ΔG = ΔH – (TΔS)

ΔH is the change in energy after the reaction; T is the time it took for the reaction to occur and ΔS is the change in entropy after the reaction.

The following video talks about the 2nd law of thermodynamics.


Third Law of Thermodynamics
The third law of thermodynamics state that it is impossible to cool an object down to an absolute zero because it would require an infinite amount of energy. An object with an absolute zero temperature would mean that all its particles have stopped moving, thus creating a perfect crystal. According to the second law, it is impossible to make a substance reach absolute zero because entropy is always increasing and particles would always tend to disordered.

The chart below summarizes the basic points of the zeroth, first, second, and third laws of thermodynamics:
thermo3.jpg

Fourth Law of Thermodynamics and more…
The fourth and the last law of thermodynamics might be interesting to some. This law states that it is not possible to identify another law of thermodynamics, besides the first three that were mentioned (this would also include the zeroth law – which is not really considered as a law of thermodynamics). However, there were still few more laws that were proposed to be additional laws of thermodynamics.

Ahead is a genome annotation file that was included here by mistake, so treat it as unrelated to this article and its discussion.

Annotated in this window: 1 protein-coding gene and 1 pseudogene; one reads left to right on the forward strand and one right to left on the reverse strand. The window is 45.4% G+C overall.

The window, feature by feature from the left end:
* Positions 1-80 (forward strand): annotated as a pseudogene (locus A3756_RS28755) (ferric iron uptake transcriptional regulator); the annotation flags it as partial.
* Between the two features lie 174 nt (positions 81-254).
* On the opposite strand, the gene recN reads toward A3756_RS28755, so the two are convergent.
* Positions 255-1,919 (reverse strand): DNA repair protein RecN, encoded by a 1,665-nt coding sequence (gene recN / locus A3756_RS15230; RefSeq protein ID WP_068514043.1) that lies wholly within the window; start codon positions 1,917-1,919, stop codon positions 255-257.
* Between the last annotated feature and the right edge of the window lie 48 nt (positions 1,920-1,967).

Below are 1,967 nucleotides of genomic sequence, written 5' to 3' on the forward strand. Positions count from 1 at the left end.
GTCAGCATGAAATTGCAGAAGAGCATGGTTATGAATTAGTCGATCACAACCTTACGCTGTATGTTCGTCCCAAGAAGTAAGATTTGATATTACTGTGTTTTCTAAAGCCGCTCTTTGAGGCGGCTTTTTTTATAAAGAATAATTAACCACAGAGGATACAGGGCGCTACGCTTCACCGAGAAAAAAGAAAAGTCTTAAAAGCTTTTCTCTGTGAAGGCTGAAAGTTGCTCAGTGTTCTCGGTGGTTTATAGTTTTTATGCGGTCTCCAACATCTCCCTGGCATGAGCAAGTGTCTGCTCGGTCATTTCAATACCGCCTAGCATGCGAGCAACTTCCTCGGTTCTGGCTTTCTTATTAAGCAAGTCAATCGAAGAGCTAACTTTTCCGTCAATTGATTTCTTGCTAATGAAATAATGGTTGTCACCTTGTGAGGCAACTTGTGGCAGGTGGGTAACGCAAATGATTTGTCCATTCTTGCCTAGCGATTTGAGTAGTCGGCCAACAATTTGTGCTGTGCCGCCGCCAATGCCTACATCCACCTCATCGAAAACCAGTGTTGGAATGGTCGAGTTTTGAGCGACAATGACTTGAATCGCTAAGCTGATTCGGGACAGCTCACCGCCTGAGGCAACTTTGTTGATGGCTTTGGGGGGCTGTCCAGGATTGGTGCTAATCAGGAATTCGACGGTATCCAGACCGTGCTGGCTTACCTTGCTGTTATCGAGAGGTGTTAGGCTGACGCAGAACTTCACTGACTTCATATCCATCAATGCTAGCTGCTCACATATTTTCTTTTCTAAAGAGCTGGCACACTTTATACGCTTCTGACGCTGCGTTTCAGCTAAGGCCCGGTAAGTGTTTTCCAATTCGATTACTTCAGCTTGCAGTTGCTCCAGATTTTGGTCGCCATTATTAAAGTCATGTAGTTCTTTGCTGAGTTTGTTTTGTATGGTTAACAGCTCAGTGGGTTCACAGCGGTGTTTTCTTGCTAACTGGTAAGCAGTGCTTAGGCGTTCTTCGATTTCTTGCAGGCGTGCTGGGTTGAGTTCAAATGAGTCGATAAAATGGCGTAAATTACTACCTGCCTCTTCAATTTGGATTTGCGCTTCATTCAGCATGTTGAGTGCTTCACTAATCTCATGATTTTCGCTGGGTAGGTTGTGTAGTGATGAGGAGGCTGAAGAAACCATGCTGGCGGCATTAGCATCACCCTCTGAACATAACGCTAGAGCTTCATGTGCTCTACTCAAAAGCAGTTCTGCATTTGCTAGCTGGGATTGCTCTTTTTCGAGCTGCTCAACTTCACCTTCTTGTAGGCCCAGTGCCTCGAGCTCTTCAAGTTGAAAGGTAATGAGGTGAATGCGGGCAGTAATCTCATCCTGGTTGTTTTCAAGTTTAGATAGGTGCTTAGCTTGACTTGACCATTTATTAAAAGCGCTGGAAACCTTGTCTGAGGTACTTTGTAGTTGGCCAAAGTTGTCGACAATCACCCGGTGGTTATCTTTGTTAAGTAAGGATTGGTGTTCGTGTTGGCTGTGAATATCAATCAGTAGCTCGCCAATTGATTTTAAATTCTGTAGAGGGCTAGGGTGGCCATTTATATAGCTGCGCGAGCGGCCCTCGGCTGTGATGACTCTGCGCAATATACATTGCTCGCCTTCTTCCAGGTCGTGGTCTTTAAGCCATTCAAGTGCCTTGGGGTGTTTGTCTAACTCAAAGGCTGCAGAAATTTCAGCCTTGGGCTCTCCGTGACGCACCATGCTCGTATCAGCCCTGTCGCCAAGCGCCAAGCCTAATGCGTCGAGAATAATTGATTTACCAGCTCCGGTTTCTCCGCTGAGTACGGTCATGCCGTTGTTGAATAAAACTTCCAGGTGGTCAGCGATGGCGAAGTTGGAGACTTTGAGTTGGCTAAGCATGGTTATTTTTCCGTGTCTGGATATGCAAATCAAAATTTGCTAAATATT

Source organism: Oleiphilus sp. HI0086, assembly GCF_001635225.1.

History and Development

Much similar to any scientific laws and principles, the laws of thermodynamics was formed by numerous experimentation and innovations. Scientists from different time periods have helped shape the laws of thermodynamics that we accept today.
The basic principles of heat and temperature were first established in 1600’s, where scientists during that time believed that heat is related with the motion of the small particles that make up an object. However in 1700, scientists changed their idea about heat. The believed that heat was a substance similar to a liquid that is completely separate from the object itself.